Whisper tones exist on the cusp of a note, just before the lips set into full vibration. As the name implies, they sound like a whisper or a hint of the pitch within the sound of moving air. They are very, very quiet; if there is much ambient noise in the room, you can’t hear them. They are a good practice technique to work on when others nearby are asleep.
What Is It? Play a soft note in the mid register, and decrescendo until the lips stop vibrating. Keep the air flowing and gently increase lip and air compression as you try to to coax the note back out.
(“Coax” is always a better word than “force.”)
Listen for the whisper tone just before the note starts to sound. Go back and forth past the threshold between note and air, like a water skier going in and out of the wake. Sometimes changing fingering, as when slurring between adjacent notes, stimulates the appearance of the whisper tone.
When you hear the whisper tone, try to sustain it. You’ll discover that despite the soft volume, a substantial amount of air needs to pass through the lips to generate and maintain the tone.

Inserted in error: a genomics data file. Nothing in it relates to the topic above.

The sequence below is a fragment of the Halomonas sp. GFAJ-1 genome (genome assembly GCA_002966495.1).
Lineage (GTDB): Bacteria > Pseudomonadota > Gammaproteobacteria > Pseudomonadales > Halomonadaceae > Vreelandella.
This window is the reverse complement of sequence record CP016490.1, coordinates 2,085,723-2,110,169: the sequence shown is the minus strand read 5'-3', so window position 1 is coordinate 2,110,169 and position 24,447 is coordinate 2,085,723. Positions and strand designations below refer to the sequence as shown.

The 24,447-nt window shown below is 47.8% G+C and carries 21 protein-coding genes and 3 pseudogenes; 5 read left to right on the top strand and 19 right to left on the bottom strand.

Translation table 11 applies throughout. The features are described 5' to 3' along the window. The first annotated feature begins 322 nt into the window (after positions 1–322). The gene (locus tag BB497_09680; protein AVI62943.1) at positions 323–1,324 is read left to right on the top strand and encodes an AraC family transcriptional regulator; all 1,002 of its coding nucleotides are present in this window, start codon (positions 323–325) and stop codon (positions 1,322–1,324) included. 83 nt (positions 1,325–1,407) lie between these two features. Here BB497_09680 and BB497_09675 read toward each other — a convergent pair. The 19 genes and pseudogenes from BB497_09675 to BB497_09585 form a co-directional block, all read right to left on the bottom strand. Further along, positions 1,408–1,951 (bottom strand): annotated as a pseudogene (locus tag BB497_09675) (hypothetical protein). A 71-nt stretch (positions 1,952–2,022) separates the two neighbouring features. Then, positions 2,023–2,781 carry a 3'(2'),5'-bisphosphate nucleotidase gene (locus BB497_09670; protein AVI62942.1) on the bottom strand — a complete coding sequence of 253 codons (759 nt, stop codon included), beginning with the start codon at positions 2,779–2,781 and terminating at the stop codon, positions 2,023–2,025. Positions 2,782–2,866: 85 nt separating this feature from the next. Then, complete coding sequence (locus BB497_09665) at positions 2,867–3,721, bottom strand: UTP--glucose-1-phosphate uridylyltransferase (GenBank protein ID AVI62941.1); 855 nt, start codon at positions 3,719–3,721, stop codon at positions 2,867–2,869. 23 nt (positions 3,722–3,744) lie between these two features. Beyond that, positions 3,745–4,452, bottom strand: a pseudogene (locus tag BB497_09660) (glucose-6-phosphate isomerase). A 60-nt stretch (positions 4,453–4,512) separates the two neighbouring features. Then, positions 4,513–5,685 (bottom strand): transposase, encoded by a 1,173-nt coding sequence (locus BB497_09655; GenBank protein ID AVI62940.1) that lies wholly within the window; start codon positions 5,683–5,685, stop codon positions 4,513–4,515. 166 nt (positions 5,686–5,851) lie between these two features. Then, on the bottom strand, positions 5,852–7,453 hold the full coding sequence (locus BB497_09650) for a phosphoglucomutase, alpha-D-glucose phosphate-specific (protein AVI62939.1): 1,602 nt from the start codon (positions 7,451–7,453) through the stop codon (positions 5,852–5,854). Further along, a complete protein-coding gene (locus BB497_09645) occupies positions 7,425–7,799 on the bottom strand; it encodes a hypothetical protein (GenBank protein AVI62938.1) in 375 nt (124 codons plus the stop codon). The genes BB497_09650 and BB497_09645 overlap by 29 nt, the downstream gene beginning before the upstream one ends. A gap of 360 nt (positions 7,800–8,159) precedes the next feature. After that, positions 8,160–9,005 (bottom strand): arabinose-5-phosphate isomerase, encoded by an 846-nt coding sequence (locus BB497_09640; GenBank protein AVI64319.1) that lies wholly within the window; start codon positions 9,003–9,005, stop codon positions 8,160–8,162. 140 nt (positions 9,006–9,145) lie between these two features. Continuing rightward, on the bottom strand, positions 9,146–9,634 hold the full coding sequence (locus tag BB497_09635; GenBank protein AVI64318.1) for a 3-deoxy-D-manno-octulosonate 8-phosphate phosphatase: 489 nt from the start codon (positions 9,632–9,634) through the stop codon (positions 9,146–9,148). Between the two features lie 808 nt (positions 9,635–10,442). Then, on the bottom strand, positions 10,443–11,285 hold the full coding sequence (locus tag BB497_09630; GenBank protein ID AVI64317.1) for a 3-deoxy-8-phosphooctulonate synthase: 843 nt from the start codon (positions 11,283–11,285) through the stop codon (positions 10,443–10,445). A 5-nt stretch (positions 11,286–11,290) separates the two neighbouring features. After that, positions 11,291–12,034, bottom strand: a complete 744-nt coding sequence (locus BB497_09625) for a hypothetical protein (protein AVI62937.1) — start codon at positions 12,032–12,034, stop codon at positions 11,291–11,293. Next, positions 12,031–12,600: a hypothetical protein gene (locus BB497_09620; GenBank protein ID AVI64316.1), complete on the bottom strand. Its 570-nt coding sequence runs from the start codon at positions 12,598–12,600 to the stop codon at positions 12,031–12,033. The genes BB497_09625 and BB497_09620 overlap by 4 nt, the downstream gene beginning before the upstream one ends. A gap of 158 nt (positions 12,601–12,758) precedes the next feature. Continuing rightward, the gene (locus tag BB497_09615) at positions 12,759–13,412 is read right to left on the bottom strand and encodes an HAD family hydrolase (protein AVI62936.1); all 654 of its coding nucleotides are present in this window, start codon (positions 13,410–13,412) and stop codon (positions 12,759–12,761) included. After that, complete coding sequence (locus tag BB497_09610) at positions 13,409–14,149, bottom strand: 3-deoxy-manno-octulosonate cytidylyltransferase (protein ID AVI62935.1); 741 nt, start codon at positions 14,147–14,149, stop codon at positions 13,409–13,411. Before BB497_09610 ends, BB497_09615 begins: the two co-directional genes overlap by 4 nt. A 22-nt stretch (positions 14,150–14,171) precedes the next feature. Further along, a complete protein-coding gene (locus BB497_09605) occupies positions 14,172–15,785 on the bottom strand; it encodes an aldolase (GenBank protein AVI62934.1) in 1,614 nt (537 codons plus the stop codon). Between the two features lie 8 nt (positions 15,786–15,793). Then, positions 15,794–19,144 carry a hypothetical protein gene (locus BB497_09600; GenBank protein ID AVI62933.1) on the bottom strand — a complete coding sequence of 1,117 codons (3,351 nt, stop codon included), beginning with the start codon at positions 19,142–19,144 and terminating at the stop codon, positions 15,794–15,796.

Subtly manipulate your embouchure to convert more of the air into pitch. When the whisper tone is brought into focus, the sound is reminiscent of that produced by a wet finger circling the rim of a glass.
Why Play It? Gaining control of whisper tones can be elusive and frustrating. Sometimes it takes a little while to get them to sound, and then they disappear again. Even if you don’t produce the tone, it is beneficial to listen closely to the evenness of your airstream and pay close attention to the fine control of your embouchure setting.
Whisper tones are not often mentioned in brass pedagogy; many people have never heard of them. I first encountered the term in a book by David Hickman.
But they will do wonders for your soft response. If you can play a note in a whisper tone, pianissimo will seem no problem at all.